Sorry for the smart answer.  You just took the Curry and got promoted, right?  The Mitchell is another test.  I was never a cadet, and I don't know the program that well, but I think the Mitchell is for promotion to C/Capt, and it is a pretty big deal.  One of the cadets or former cadets on here can give you more valid information.  You'll find that there is a big rivalry with former cadets who are now senior members about the level they reached in the cadet program.  You are young enough, and interested enough, I suggest that you make a career plan to go for your Spaatz.  My personal opinion is that it is a much more prestigious award than Eagle Scout, although not so well publicized.  The Spaatzen and the next level (Eaker, I think) have a national organization.  Obviously I never qualified to be a member of either because I was never a cadet, so I probably really ought to stop talking about it and leave the subject to someone who knows something about it.  Matt Johnson, my evil twin, where are you now that we need you?

Note to the moderator:  this is not as off topic as it looks.  One of the posts had a sig line bragging about the Mitchell, and piqued the curiosity of this new and enthusiastic young lady.  Move it?
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Doug Johnson - Miami

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« Reply #25 on: June 26, 2005, 11:28:48 AM »

Sorry for the smart answer.  You just took the Curry and got promoted, right?  The Mitchell is another test.  I was never a cadet, and I don't know the program that well, but I think the Mitchell is for promotion to C/Capt, and it is a pretty big deal.  One of the cadets or former cadets on here can give you more valid information.  You'll find that there is a big rivalry with former cadets who are now senior members about the level they reached in the cadet program.  You are young enough, and interested enough, I suggest that you make a career plan to go for your Spaatz.  My personal opinion is that it is a much more prestigious award than Eagle Scout, although not so well publicized.  The Spaatzen and the next level (Eaker, I think) have a national organization.  Obviously I never qualified to be a member of either because I was never a cadet, so I probably really ought to stop talking about it and leave the subject to someone who knows something about it.  Matt Johnson, my evil twin, where are you now that we need you?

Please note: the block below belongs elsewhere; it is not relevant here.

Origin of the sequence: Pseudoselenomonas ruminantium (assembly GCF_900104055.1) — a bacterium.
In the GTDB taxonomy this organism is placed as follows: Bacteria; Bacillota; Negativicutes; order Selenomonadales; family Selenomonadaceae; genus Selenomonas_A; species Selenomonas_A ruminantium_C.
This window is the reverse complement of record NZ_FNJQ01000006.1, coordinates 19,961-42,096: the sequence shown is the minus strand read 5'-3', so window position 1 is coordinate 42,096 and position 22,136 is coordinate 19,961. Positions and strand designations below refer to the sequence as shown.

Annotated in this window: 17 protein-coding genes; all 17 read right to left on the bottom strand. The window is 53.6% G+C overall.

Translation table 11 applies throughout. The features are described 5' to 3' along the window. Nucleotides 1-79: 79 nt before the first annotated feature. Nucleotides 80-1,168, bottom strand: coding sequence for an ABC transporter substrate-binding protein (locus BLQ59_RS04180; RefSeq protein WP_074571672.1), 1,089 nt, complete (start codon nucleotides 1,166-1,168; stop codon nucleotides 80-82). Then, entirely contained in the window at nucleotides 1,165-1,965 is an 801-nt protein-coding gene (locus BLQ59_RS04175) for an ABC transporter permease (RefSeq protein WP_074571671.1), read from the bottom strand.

Note to the moderator:  this is not as off topic as it looks.  One of the posts had a sig line bragging about the Mitchell, and piqued the curiosity of this new and enthusiastic young lady.  Move it?

thank you very much. Hope to someday recieve all the achivements cap is like m life.....
I love it..
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Cadet A1C Christin Bonnett
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« Reply #26 on: June 26, 2005, 11:29:52 AM »

Sorry for the smart answer.  You just took the Curry and got promoted, right?  The Mitchell is another test.  I was never a cadet, and I don't know the program that well, but I think the Mitchell is for promotion to C/Capt, and it is a pretty big deal.  One of the cadets or former cadets on here can give you more valid information.  You'll find that there is a big rivalry with former cadets who are now senior members about the level they reached in the cadet program.  You are young enough, and interested enough, I suggest that you make a career plan to go for your Spaatz.  My personal opinion is that it is a much more prestigious award than Eagle Scout, although not so well publicized.  The Spaatzen and the next level (Eaker, I think) have a national organization.  Obviously I never qualified to be a member of either because I was never a cadet, so I probably really ought to stop talking about it and leave the subject to someone who knows something about it.  Matt Johnson, my evil twin, where are you now that we need you?

Note to the moderator:  this is not as off topic as it looks.  One of the posts had a sig line bragging about the Mitchell, and piqued the curiosity of this new and enthusiastic young lady.  Move it?

Actually the Mitchell award promotes a cadet to Cadet Second Lieutenant.  We'll leave the posts here and just drive on with other ELT/EPIRB stories from here on out.  
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Christie Ducote, Capt, CAP
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« Reply #27 on: June 26, 2005, 06:20:17 PM »

back on topic....

Several years ago in COWG, we placed an ELT next to a small  bridge at the end of an airstrip at a marina.  The marina was located in a small valley surrounded on three sides by mountains. 

The GT showed up, parked right next to the bridge almost stepping on the ELT as they departed the van.  They spent the next 2 hours wandering around chasing signals. With the combination of water, mountains and power lines, you can guess that signals were bouncing everywhere.  They searched parked planes, boats and even yelled to people on the water.

They finally gave up and called in another team.  While boarding the van, a cadet stepped on it!  Score one for "Big Foot" as he is now known!
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Skyray